Vietnam will mark four years of natural forest closure this July, a measure to reverse severe deforestation.
Many ancient trees are chopped down in a deforestation case in Yok Don National Park, Dak Lak Province in late December, 2019.
A total 58 localities closed their natural forests from July 2016, following Prime Minister Nguyen Xuan Phuc’s order which aimed to halt wood exploitation by State agencies, including those certified by the Forest Stewardship Council, and offer assistance mechanisms to switch to alternative materials.
The order banned entry to forests without permission and banned logging altogether.
More than 27,260 cases of deforestation were reported annually from 2011 to 2015 with some 2,640ha of forest destroyed each year. The number reduced by 35 per cent between 2016 and 2018 as the policy was adopted. Legal proceedings were launched in 363 cases in the same period.
Some 628,000ha of forest were planted, including 44,000ha of protection forest and 577,000ha of production forest. The country’s forest coverage rose to nearly 42 per cent by the end of 2018, according to Ministry of Agriculture and Rural Development (MARD).
The Central Highlands, for the first time in 45 years, witnessed an increase of forest area, standing at 2.5 million hectares in 2018.
As much as VND332 billion (US$14.2 million) was allocated in 2017 from the State budget to support localities and cover profit losses of forest owners due to the closure order as well as the expenses of management and protection.
The MARD is developing forest carbon sequestration payments, focusing on highly polluted industries, a measure set to be filed to the Government by the end of 2020.
Payments for ecosystem services have been accelerated in the central provinces of Nghe An, Quang Nam and Ha Tinh.
The Vietnam Forest Protection and Development Fund also works with the Vietnam Forest and Delta Program and Green Truong Son Program supported by USAID to implement payments in other localities including Thanh Hoa, Quang Ninh and Thua Thien-Hue.
More than VND2.9 trillion ($124.1 million) of service fees were collected in 2018, 71 per cent more than the previous year as 43 per cent of the country’s total forestry area enjoyed the payment in 2019.
The inspection team of Krong Bong Forestry Company checks a forest map while patrolling the sub-area 1219 in Krong Bong District, home of ancient fokienia trees.
Despite incentives and measures taken to protect forests, deforestation, especially in the Central Highlands, continues.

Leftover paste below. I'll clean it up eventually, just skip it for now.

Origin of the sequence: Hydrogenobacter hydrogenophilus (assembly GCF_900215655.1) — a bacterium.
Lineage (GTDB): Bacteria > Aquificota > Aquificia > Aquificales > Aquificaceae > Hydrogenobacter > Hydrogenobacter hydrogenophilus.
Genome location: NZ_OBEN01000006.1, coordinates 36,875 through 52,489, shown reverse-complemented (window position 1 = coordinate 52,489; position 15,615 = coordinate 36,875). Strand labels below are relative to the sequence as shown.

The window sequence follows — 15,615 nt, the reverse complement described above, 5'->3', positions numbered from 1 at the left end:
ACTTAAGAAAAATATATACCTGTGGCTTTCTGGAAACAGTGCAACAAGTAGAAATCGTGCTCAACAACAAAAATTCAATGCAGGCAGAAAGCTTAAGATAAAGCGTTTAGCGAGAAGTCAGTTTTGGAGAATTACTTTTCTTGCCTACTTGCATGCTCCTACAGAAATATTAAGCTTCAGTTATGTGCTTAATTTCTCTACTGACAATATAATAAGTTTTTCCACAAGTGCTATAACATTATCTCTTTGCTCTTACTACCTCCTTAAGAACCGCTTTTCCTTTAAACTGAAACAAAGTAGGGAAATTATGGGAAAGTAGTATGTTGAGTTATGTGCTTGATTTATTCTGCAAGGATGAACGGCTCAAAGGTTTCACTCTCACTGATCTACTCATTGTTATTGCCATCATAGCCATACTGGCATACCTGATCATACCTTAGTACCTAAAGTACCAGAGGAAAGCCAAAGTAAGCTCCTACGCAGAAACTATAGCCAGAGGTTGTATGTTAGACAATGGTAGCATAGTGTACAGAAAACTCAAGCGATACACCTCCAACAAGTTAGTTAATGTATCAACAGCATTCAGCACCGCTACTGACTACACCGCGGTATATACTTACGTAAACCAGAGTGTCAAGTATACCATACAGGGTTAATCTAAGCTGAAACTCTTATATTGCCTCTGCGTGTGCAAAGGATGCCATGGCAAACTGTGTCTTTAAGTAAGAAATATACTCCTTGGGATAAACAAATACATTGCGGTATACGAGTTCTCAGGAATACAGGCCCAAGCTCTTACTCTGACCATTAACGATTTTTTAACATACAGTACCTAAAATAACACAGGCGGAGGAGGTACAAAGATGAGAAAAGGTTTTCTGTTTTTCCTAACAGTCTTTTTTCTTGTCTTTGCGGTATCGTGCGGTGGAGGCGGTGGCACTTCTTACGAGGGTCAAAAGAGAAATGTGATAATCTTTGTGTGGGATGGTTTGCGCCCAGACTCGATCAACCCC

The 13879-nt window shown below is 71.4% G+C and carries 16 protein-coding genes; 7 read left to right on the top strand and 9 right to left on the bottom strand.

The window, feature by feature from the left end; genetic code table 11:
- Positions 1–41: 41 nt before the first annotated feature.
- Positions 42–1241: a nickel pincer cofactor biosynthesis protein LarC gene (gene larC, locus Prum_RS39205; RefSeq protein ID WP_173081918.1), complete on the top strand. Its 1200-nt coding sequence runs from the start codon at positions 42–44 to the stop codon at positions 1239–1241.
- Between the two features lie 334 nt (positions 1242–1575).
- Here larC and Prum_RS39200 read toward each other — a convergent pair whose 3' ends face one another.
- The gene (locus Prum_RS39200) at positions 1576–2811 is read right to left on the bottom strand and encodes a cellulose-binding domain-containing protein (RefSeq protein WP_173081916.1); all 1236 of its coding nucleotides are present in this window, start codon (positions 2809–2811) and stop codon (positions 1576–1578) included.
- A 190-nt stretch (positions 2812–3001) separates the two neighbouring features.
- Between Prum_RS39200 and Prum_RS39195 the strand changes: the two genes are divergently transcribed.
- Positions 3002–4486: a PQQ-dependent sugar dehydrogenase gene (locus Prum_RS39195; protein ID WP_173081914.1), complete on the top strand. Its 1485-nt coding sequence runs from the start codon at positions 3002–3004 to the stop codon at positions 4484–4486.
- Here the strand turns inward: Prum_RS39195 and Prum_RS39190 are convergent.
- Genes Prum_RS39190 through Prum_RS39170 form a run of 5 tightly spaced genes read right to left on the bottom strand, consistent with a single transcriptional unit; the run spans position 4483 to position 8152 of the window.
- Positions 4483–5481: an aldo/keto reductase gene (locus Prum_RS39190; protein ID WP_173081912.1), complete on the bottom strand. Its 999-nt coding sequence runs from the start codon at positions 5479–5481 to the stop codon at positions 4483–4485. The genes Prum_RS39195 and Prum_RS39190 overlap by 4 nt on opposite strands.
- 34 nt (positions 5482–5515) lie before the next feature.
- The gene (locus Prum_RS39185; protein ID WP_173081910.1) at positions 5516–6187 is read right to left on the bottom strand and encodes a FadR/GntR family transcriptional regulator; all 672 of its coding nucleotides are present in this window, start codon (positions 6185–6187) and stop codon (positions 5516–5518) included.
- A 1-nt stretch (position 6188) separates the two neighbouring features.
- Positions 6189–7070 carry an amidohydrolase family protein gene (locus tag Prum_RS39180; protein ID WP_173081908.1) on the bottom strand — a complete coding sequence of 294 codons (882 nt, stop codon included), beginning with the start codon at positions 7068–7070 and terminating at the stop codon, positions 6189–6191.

Fokienia – an indigenous type of plant found at an altitude of 1,500m in Dak Lak Province – is among the most endangered.
Offering high economic values, fokienia forests have become ideal prey for illegal loggers, despite harsh terrain.
Sub-area 1219 in Krong Bong District, home of ancient fokienia trees, has suffered tree massacres for years. In the latest case, 19 fokienia trees were found chopped into pieces, pulled down to a nearby valley to be brought out of the forest this April. All of the trees belonged to the protection forest.
Although the destruction is clear as day, loggers seem to disappear into thin air and most cases are closed without culprits being punished.
Chu Minh Quang, deputy head of Krong Bong Forestry Company’s Segment 2 – who is in charge of the sub-area 1219, said to approach the area, it usually takes guarding forces two days of walking. Therefore, despite regular inspections, it is impossible to stop loggers from chopping down precious fokienia trees.
Only 13 people, divided into teams of three to four, manage more than 12,000ha of the forest, Quang said. Each shift lasts two to three days and the loggers take advantage of shift changes to fell trees.
Bui Quoc Tuan, the company’s director, said under the impacts of climate change, local residents have lost livelihoods and become dependent on the forest’s natural resources. Many have established gangs of loggers, joining hands to demolish the natural habitat.
“Until now, none of loggers have been arrested. The helplessness sets a huge challenge to stop the crime,” said Tuan.
Le Van Long, head of Krong Bong District People’s Committee, said to encourage people in Yang Mao, Cư Đrăm and Cư Pui communes outside of the forest not to trespass and exploit wood, local authorities have implemented assistance programmes to help them start businesses and earn sustainable livelihoods.
The district People’s Committee has investigated local civil servants and residents who gave loggers tip-offs to escape from law enforcement.
Dak Lak Province Department of Agriculture and Rural Development asked forest managers to strictly handle organisations and individuals involved in illegal logging, especially Krong Bong Forestry Company which was unable to protect 19 fokienia trees from being felled.
The lack of sanctions to monitor migration flows and stop forestry land from being illegally traded creates loopholes for deforestation. Meanwhile, benefit-sharing mechanisms are not attractive enough to call for private sector participation in protecting and planting forests, according to the MARD.
From 2021 to 2030, Vietnam hopes to sustainably manage forests, increase forestry coverage and ensure people’s livelihoods in the face of environmental damage caused by climate change, according to a plan signed by Deputy PM Trinh Dinh Dung in mid-April.
The plan focuses on accelerating civic engagement in forest protection and development which hands over forestry areas to local residents, especially ethnic minority groups, to manage and plant trees. The General Department of Land Administration will work as a monitoring body to instruct and inspect localities, organisations and businesses to tighten management over forests. VNS
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